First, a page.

Raz, you abandoned your family to go to the psychic summer camp

without their knowledge.

How did that make Frazie feel?

A. Horrible.

B. Scared.

C. Awful.

D. All of the above.

...get you onto the next round.

So, is this still a cooking show?

-EMILY: Yes. -ASIF: Mm-hmm.

TIM: Okay, that's just what happens in-between?

ASIF: Those are the physical challenge things.

That's, like, the thing you compete in.

-TIM: Cooking. -Cooking!

Yeah, I mean, as long as you are not losing the cooking show.

Because I really like the cooking show.

EMILY: Yeah, yeah! I was thinking--

We were looking at, um...

Hold on, I'm going to show you.

Like, the cooking show--

TIM: Often something gets approved,

people have a moment where they all are together and like:

"That's a great idea!"

And then you don't check in with--

And then you check in, like, in a couple of weeks,

and it's something totally else.

You are like: "What? What is this thing that you are doing now?

Because we approved this other thing. It was a great idea."

And, like: "Well...

You know, we actually tried to work on it--

we just changed-- we just changed it to this other thing."

It's like: "Well...

Just try and remember the feeling we had that made that work-- sense.

And is it not valid?

Like, did you learn something that made that--

proved that that wasn't going to work?"

It's like: "No, we just kind of moved into this other thing."

It's like: "Wha--"

Don't let that go for no reason.

Like, if you have a good reason, then you should abandon it.

But if, like...

You try and remember what you liked about that thing,

and why you got excited about it, and try and keep that alive.

I just-- I mean, like, the cooking show theme

definitely seemed to strengthen his-- his problem of being overwhelmed

and being, you know, overstimulated by stuff.

-Did you want to talk about that? -That was one of the things.

EMILY: I was taking it more in the direction of

he is sort of reliving, uh...

you know, with recording and reliving sort of past things.


You know, how you do that thing in your mind where you repeat, like:

"Oh, god! Why did I do that?"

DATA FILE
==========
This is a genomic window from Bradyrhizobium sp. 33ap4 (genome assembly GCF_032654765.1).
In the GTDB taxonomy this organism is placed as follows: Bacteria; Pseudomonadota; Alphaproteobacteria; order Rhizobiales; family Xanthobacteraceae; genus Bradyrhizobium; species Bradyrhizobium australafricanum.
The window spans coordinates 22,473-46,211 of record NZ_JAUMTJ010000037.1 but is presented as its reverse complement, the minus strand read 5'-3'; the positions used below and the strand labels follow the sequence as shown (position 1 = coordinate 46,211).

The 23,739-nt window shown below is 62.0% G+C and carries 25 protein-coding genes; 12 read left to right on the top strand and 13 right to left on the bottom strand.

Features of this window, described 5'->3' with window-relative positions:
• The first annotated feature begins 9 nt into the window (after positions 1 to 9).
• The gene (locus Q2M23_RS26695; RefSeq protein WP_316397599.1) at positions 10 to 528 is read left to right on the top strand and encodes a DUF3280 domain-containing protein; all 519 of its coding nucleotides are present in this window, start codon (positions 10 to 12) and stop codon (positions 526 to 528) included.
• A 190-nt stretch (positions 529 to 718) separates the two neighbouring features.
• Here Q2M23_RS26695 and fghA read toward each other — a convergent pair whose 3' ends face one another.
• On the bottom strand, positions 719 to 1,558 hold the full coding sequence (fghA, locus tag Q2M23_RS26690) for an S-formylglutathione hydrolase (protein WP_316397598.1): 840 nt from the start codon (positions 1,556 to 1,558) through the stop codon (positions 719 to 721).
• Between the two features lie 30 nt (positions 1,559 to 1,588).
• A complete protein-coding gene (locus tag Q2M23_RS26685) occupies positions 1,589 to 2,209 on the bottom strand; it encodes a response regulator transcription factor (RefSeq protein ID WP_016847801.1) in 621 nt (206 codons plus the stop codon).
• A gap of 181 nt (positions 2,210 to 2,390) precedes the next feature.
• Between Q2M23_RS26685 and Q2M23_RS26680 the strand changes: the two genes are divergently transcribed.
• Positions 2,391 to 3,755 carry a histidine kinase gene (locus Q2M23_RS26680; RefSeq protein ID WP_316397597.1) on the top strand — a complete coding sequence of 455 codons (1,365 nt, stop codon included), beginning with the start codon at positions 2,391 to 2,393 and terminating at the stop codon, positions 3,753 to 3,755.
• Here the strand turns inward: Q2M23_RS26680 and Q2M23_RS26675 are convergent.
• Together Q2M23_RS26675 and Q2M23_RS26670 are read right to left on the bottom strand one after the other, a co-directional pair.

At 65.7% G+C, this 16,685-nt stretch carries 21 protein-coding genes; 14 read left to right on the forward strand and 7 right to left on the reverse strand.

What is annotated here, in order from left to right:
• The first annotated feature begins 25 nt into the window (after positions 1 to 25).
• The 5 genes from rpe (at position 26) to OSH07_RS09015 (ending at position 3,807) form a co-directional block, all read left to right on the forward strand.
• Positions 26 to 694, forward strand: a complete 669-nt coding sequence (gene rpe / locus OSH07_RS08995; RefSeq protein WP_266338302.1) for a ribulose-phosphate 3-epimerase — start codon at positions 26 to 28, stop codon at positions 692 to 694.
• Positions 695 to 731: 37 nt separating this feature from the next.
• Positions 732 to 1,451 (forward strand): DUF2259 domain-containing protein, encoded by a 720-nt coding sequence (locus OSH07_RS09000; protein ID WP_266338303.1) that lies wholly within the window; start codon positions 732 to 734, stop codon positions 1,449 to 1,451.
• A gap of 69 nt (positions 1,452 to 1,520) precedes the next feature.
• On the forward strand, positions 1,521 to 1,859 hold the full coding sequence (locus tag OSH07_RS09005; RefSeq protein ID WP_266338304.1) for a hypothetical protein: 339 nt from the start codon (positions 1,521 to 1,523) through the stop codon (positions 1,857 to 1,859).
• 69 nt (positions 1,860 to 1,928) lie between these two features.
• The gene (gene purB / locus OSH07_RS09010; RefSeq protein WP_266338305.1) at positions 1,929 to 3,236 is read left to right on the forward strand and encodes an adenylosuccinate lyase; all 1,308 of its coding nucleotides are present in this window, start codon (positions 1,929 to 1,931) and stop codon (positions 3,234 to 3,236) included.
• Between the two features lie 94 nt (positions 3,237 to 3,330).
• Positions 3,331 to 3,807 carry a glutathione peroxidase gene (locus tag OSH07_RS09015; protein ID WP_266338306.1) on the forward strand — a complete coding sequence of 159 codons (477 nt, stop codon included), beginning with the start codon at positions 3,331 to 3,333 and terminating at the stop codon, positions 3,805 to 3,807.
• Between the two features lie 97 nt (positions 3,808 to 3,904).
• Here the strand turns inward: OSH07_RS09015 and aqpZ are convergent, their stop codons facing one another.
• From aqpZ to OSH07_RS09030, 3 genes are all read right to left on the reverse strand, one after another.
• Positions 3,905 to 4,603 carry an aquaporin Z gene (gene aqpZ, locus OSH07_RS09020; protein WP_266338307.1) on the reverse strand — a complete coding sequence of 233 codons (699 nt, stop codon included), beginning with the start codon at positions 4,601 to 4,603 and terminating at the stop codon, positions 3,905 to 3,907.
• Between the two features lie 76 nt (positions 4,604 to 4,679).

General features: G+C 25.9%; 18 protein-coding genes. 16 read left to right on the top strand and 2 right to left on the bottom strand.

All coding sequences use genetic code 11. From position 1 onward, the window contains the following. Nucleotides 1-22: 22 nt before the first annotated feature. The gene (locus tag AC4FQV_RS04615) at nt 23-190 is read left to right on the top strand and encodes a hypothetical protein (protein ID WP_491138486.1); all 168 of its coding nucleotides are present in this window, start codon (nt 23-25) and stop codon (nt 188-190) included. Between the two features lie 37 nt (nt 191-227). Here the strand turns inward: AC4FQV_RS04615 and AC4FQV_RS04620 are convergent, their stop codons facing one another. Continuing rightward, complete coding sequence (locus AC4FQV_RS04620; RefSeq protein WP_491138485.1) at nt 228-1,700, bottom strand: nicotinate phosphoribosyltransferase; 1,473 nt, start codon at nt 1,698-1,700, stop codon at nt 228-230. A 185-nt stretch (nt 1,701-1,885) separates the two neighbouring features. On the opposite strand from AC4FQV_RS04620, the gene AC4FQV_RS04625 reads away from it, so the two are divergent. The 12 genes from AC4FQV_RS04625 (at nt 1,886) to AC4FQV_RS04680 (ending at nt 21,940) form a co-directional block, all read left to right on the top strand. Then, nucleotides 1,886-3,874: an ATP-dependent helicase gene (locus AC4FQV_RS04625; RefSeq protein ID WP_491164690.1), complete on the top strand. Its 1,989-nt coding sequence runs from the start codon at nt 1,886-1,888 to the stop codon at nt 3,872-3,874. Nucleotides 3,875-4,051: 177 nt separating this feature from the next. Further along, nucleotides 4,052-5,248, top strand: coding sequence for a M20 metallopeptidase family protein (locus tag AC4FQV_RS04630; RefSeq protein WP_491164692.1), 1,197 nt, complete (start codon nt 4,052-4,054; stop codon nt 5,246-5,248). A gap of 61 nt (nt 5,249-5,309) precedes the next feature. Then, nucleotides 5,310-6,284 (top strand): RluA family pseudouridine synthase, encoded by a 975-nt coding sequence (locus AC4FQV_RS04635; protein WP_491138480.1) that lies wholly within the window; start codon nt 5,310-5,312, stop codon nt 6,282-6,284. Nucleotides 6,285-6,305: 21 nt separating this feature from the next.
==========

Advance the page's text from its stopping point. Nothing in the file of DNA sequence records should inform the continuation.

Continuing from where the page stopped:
ZAK: I don't know, I really like the TV stuff.

I don't think it would actually be--

I think it makes for a nice frame,

because the game show stuff is so frenetic.

It's just that I--

I worry about diluting what you are kind of parodying.

Because if it's, like, a cooking--

If it's Iron Chef, it's, like, such a--

"Okay, we are parodying this, like, over the top cooking show."

And then, if you add-- and it's also The Newlyweds,

you know, or Jeopardy.

You just-- you start to water it down a little bit with the parodies.

It's a less clear idea.

ASIF: You mean, like, the trivia thing too?

-TIM: Yeah. -ASIF: Mm.

TIM: Is that trivia thing, like, a thing that player is doing?

They are answering trivia questions?

ASIF: Yeah, it was meant to be, like, a dialogue tree interaction.

And it's sort of your only opportunity for, like, getting more story

or, like, other characters in the level.

-Mm-hmm. -ASIF: Um...


TIM: Yeah, the trivia thing. I'm not saying don't do the trivia thing.

I'm just, um...

I like the cooking show thing.

That's why we decided why we are going to do this, right?

We were, like: "Like Gods Must Be Hungry."

And wanted that to be...

Cool, that sounds good.

-TIM: Cool, all right, is that it? -Thanks, guys.

I think I'm always the first one to run out of the meeting room, but...

Uh, is anyone else? There goes Geoff!

All right! Good, good, good, good.

ZAK: We gotta play Tijuana Taxi.

I don't know what that is, but I'm sure it's totally offensive.

EMILY: Uh, Compton...

Compton's been a little difficult.

-With the food, and animals, and... -ZAK: I know, I know.

Have to have Cassie, and...

-...backstory, I don't know, I just-- -And Brainstorm.

-And Brainstorm! -Yeah.


ASIF: Yeah, I mean, ideally, like...

The idea was that we would save a bunch of concept time

by already having this idea

and just, like, plopping it straight into the game.

But the problem is that...

there are all these other considerations that we have, um...

for, like, things about the character that have already been decided.

And then, there is also a power that's kind of already figured out

that we need to introduce in this level, and...

It-- all of these things don't necessarily fit in.

They don't slot in perfectly with The Gods Must Be Hungry,

basically, is what the problem is.

Um, so, we are just trying to figure that out.